Pros: This app is a fun app that allows students to practice adding, subtracting, multiplication, and division. Their are two penguins on each side of the soccer field as well as two goals in the center that display a math equation. The soccer ball is being passed between the two penguins and it has a number on it that is the solution to one of the goal problems. The penguin on the bottom must hit the ball into the correct equation that the answer matches. For example the two goals: one says 2 +3 the other 8+7 the ball says 5, so you would hit the ball in to the goal that has 2+3. It has a certain time limit to complete as many goals as possible and it will give you your ranking. Their are different levels for the game that you can choose to start at and levels for the difficulty of the math.

Con: It takes a little time to figure out how to play and there are not any directions explaining how to use/play the app. It is also difficult at times to get the penguin at the bottom to hit the ball in the right direction to score the goal.You have to hit the penguin at the right time to score the goal or it will not go in.

This app is similar to other game apps that practice basic math skills. I think it is pretty similar in comparison. Students who like soccer would maybe enjoy it a little more and I also think that it would be more fun for lower elementary students up to 5th grade.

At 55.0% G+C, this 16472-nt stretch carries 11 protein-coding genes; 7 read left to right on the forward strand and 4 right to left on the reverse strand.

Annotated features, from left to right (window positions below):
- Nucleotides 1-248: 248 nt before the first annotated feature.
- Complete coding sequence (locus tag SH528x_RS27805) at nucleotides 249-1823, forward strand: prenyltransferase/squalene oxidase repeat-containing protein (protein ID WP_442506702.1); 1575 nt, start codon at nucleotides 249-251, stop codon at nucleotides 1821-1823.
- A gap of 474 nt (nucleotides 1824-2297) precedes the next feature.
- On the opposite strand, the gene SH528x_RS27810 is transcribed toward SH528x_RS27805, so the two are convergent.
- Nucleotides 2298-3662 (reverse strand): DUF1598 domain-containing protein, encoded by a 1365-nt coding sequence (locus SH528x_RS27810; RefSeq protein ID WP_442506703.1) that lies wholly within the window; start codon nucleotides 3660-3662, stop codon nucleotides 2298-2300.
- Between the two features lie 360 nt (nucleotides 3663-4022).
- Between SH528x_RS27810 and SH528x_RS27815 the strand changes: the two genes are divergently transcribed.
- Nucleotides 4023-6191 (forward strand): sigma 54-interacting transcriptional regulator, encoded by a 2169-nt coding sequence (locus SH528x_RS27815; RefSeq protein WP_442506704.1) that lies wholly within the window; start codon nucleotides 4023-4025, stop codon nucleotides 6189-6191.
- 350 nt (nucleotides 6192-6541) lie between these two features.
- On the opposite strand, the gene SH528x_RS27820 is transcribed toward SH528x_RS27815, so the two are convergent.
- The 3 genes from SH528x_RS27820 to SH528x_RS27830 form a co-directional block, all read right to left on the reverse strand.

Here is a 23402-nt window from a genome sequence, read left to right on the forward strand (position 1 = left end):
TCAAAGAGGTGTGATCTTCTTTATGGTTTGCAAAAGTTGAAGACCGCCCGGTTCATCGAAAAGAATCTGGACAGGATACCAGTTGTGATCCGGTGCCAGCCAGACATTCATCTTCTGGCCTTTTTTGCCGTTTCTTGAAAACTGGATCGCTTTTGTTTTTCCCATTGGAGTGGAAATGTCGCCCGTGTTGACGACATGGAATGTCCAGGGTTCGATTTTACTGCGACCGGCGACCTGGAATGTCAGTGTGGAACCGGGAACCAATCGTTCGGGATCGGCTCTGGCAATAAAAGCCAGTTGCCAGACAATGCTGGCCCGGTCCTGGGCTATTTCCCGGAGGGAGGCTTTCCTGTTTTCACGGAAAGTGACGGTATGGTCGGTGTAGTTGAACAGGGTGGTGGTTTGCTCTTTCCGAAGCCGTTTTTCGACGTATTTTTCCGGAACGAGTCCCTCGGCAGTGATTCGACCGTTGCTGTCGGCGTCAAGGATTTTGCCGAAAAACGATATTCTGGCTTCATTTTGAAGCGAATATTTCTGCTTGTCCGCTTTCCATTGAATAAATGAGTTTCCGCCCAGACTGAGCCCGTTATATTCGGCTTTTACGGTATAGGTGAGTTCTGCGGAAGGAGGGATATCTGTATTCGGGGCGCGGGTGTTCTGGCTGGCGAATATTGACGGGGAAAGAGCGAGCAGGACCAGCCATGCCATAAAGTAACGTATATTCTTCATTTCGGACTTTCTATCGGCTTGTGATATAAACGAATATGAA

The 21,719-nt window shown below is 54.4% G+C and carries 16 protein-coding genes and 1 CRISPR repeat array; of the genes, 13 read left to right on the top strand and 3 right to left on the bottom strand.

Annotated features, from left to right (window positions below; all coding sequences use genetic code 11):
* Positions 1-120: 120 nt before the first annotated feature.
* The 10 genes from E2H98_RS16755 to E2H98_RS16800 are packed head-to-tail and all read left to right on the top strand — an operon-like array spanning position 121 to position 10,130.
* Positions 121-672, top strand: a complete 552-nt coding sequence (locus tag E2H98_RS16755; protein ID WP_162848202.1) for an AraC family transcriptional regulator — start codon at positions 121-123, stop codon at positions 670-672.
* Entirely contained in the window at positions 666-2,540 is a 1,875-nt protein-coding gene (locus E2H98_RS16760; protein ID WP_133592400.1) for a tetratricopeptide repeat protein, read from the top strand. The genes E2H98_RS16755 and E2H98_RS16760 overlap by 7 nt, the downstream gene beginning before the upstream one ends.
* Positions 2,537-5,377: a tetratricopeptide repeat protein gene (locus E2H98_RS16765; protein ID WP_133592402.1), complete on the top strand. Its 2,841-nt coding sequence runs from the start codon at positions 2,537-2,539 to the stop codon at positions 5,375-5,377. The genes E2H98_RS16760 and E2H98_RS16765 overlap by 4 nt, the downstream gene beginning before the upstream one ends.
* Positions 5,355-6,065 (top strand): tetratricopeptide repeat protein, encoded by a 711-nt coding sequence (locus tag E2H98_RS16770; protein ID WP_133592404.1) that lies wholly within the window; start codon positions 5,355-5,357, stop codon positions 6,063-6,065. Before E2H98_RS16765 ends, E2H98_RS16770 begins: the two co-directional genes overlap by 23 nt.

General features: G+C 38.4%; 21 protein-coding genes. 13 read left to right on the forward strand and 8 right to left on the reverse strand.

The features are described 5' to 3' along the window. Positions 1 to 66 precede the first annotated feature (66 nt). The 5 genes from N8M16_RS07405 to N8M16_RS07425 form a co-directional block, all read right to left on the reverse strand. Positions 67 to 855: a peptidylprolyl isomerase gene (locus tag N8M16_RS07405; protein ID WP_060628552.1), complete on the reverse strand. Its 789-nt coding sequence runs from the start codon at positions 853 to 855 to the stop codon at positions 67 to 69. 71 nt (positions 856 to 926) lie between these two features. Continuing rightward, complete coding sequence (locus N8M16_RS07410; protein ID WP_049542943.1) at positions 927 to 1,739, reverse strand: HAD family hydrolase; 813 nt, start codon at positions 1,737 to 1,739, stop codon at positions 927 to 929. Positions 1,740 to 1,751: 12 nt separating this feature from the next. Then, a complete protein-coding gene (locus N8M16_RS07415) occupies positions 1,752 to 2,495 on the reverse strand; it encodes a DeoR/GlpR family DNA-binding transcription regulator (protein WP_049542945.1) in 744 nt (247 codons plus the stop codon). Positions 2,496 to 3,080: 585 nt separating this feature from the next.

The app Pearltrees is a must have for just about anyone that is constantly looking for new resources online. With this app you are able to create what is called a pearltree (hense the app name). On that tree you are able to connect webpages that are of interest to you. You are able to set up new main pearls that you can click on and then add secondary pearls to that to create your tree. There is also a neat feature that is on the top of the screen and says related interests. When you click on that several new pearls appear around your tree. Those are pearls that other people have posted. If you like any of the sites that those people have on their trees you can click on it and drag it down to the bottom of the screen and then add it to your pearltree when you are ready. Since I have started my pearltree I have secondary pearls for; school, 21st century learning, lesson plan resources, teacher websites, and ipad. I have personally added 43 pearls (websites) and have grabbed several more from other people.

One of the nicest things about this app is that when you open an account you can access it on your regular computer so you can add and use pearls from your normal PC or MAC. This is great because if you add a pearl on your computer and then you need to find it on your ipad it is automatically there. There is a little set up time that goes into getting it working properly but once you do I promise it will become an invaluble resource for you.